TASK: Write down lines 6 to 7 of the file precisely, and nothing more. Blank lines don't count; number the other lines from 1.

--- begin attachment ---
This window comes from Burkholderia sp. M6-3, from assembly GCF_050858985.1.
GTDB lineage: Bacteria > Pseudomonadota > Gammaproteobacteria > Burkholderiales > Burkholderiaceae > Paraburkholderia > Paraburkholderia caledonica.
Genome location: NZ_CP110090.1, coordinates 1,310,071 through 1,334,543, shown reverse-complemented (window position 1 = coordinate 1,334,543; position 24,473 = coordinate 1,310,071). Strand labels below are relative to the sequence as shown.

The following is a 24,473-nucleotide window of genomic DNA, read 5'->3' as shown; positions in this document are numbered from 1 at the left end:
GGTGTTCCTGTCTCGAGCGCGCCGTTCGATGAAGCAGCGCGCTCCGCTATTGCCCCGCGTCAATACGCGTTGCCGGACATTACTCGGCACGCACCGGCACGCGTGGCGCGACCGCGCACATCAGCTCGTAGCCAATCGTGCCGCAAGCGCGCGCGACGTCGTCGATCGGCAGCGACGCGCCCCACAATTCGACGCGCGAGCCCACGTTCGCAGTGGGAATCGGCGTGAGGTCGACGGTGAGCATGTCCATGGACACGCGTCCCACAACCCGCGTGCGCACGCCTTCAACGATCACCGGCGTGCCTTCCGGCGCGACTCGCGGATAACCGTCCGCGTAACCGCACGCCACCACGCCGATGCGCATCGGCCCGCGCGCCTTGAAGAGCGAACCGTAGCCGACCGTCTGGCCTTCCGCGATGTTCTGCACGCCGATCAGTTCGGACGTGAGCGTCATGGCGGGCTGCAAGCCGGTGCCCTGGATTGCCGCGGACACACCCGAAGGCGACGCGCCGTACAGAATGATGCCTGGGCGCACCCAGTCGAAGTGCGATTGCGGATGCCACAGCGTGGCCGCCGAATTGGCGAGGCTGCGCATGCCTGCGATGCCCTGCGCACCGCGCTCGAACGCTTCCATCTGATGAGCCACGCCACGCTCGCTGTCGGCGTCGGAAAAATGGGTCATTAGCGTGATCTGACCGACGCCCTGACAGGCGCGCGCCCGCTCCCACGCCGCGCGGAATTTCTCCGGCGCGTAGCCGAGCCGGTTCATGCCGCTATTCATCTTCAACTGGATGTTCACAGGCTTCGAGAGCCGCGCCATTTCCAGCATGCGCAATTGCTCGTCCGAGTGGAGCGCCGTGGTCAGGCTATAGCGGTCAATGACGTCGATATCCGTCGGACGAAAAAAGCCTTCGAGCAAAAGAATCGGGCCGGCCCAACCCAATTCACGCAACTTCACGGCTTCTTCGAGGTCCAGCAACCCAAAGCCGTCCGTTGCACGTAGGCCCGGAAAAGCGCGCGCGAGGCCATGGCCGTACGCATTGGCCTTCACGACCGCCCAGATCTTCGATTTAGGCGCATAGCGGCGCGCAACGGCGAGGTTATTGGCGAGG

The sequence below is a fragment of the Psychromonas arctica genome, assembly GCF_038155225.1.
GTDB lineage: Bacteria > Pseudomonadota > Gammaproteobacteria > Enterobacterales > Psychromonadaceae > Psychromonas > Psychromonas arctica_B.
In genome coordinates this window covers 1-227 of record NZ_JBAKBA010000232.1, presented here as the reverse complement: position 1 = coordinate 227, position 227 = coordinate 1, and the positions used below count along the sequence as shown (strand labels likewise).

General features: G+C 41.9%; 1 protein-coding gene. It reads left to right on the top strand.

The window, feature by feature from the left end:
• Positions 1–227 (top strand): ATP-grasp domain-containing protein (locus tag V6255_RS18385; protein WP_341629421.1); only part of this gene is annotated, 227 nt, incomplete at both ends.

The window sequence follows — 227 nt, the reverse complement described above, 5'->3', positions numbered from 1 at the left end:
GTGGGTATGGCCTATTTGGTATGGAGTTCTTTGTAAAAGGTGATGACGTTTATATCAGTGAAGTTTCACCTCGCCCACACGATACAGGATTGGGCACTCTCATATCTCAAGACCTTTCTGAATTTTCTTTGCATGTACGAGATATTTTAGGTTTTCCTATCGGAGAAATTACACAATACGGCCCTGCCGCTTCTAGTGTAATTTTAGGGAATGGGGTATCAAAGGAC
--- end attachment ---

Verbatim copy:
The sequence below is a fragment of the Psychromonas arctica genome, assembly GCF_038155225.1.
GTDB lineage: Bacteria > Pseudomonadota > Gammaproteobacteria > Enterobacterales > Psychromonadaceae > Psychromonas > Psychromonas arctica_B.